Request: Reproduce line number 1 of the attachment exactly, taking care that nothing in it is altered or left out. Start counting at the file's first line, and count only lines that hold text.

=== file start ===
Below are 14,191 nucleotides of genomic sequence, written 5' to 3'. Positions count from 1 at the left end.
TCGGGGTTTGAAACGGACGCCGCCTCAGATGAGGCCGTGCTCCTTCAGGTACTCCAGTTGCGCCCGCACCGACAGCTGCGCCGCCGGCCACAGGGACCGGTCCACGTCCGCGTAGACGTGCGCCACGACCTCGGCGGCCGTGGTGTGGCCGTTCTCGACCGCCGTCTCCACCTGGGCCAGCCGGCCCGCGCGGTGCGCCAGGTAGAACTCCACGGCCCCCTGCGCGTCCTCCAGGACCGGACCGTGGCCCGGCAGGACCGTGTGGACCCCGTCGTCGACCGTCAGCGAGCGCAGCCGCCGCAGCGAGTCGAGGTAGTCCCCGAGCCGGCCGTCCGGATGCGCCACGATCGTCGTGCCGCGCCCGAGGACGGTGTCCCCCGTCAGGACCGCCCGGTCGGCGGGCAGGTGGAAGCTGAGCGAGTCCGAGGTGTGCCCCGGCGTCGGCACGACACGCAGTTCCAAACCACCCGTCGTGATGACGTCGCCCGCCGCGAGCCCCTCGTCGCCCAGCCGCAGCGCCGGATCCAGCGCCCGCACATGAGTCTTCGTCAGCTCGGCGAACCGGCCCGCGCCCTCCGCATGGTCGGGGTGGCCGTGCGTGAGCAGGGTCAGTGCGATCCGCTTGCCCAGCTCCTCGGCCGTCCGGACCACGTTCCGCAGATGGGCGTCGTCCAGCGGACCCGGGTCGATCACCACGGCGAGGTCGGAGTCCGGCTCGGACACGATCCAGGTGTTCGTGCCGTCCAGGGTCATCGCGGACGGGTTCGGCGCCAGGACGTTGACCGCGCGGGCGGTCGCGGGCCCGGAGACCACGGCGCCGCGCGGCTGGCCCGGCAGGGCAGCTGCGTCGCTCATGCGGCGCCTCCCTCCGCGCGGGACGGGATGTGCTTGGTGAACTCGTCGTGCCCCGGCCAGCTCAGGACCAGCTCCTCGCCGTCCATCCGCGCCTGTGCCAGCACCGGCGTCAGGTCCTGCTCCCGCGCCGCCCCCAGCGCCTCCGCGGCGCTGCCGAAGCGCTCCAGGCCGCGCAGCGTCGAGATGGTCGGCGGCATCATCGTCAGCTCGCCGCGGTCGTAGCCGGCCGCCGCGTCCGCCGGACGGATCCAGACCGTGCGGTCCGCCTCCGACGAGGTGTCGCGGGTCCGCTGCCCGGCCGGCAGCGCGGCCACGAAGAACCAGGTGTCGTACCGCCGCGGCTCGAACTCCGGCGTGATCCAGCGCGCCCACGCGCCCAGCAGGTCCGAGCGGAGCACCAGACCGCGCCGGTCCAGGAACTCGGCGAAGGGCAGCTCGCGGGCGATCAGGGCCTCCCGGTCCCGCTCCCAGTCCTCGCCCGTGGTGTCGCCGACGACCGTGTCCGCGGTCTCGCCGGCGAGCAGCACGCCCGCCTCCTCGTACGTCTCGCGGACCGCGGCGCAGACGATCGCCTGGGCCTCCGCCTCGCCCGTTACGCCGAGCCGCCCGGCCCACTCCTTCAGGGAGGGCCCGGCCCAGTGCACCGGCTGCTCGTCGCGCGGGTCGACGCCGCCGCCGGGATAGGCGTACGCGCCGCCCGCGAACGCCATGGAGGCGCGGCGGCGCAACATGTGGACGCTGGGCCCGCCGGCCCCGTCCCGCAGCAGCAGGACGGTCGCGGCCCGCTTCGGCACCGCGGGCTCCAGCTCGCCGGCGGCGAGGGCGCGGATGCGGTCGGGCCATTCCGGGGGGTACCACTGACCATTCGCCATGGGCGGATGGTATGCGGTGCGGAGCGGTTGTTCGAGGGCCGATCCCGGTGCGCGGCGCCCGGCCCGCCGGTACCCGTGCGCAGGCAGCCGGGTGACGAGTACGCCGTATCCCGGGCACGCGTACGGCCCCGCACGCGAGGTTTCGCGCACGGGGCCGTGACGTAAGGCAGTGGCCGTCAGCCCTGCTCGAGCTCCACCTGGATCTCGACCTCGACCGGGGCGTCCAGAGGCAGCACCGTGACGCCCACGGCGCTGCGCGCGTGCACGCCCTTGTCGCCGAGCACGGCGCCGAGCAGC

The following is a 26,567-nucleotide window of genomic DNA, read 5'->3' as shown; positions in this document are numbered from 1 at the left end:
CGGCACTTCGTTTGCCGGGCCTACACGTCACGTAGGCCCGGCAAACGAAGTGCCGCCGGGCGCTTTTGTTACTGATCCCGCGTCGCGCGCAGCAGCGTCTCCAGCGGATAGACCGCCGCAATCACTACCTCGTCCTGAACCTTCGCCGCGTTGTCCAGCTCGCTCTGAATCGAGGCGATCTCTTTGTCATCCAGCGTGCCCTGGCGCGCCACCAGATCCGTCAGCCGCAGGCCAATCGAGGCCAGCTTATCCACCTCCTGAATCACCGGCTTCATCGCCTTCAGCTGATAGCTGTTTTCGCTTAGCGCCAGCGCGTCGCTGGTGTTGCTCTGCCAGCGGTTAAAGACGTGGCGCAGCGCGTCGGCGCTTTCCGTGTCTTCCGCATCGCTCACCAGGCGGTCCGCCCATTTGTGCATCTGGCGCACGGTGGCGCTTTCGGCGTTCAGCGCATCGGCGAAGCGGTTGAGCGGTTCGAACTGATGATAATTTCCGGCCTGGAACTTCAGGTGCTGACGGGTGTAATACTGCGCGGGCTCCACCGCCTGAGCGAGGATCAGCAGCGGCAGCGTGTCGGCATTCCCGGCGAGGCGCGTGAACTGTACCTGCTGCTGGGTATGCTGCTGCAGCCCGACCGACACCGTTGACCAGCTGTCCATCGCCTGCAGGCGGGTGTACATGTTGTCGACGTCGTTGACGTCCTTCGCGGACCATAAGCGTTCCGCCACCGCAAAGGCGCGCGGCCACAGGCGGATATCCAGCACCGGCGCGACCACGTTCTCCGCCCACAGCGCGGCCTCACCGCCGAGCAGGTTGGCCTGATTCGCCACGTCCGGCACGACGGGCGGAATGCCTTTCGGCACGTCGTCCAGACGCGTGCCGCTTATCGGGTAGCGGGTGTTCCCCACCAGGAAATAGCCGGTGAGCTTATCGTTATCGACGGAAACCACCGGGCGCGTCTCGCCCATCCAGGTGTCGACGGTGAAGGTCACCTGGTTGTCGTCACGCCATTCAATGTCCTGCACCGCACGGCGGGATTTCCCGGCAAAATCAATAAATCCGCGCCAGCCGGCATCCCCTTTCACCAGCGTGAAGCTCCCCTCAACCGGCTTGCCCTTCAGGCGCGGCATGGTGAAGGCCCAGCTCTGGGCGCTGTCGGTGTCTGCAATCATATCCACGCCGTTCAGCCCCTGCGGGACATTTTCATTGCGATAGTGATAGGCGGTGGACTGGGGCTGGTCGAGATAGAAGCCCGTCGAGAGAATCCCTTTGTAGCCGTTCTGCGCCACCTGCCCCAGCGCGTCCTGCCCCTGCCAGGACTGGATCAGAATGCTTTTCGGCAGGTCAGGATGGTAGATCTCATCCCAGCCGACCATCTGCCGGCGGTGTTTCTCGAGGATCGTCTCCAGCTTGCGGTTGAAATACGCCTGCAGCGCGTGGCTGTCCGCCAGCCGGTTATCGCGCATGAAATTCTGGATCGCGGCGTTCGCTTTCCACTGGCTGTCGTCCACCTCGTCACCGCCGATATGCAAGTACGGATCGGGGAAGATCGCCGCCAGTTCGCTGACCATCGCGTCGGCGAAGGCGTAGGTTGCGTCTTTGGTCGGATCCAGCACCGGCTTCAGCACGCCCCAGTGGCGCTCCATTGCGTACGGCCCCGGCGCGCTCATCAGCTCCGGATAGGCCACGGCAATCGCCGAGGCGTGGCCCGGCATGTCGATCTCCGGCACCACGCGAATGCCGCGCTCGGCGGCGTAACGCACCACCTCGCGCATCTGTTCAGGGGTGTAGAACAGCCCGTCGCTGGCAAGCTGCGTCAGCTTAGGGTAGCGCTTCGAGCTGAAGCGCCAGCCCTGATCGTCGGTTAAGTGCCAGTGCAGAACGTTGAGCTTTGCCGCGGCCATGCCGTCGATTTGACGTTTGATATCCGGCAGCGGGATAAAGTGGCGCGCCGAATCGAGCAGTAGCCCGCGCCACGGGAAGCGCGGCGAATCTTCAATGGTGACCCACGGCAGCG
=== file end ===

Below are 14,191 nucleotides of genomic sequence, written 5' to 3'. Positions count from 1 at the left end.